In 1761, a young African girl was sold to the Wheatley family in Boston, who named her Phillis after the slave schooner that had carried her. Kidnapped from her home in Africa and shipped to America, she'd had everything taken from her -- her family, her name, and her language.
But Phillis Wheatley was no ordinary young girl. Amid the tumult of the Revolutionary War, Phillis Wheatley became a poet and ultimately had a book of verse published, establishing herself as the first African American woman poet this country had ever known. She also found what had been taken away from her and from slaves everywhere: a voice of her own.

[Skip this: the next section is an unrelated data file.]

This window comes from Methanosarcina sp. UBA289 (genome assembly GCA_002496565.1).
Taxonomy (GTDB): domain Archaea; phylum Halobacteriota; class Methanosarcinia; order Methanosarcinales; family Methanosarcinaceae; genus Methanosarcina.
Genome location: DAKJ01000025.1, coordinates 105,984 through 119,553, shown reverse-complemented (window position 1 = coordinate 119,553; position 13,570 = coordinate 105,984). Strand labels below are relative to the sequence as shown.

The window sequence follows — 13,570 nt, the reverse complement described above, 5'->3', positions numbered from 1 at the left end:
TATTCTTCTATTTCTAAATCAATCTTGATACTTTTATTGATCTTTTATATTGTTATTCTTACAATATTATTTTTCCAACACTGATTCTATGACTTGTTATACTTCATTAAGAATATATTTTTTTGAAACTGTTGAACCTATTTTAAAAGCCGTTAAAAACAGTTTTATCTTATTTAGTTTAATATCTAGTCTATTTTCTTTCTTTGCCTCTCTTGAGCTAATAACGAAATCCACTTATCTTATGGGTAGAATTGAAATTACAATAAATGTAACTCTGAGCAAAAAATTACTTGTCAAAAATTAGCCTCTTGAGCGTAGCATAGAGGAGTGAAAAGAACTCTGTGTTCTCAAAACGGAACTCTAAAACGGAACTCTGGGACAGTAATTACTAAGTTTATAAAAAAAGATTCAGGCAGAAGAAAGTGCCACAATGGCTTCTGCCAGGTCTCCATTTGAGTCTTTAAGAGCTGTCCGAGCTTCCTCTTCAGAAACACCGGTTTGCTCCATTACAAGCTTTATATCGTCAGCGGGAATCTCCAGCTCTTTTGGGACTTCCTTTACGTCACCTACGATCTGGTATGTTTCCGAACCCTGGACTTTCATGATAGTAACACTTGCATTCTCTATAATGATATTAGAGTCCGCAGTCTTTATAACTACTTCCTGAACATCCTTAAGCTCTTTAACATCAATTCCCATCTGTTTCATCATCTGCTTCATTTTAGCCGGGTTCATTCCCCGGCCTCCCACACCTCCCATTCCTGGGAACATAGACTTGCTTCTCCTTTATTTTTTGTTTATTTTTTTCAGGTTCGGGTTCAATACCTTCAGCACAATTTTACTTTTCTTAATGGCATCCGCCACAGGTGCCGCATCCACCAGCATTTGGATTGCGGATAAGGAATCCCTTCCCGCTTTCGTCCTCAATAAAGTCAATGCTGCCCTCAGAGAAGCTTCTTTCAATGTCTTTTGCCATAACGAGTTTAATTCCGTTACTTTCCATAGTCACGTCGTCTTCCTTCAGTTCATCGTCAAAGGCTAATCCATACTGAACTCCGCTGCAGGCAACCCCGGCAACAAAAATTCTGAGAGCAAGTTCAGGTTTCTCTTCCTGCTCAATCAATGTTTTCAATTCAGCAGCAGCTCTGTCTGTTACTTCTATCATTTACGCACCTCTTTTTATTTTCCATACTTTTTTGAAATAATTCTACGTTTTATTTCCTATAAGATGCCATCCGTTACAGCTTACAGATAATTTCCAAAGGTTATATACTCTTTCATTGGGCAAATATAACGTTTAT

Visit A Mighty Girl's Phillis Wheatley Character Collection to learn more about this amazing young poet.
"Lasky shows not only the facts of Wheatley's life but also the pain of being an accomplished black woman in a segregated world." -- Booklist
"Lasky draws numerous parallels between the poet's love of freedom and the patriots' cause.... The author's focus is on the poet's intellectual accomplishments and the publication of her book -- 'the first ever written by a black American woman.'... Lee's handsome acrylic paintings, including a commanding cover portrait, convey a fine sense of the period." -- School Library Journal
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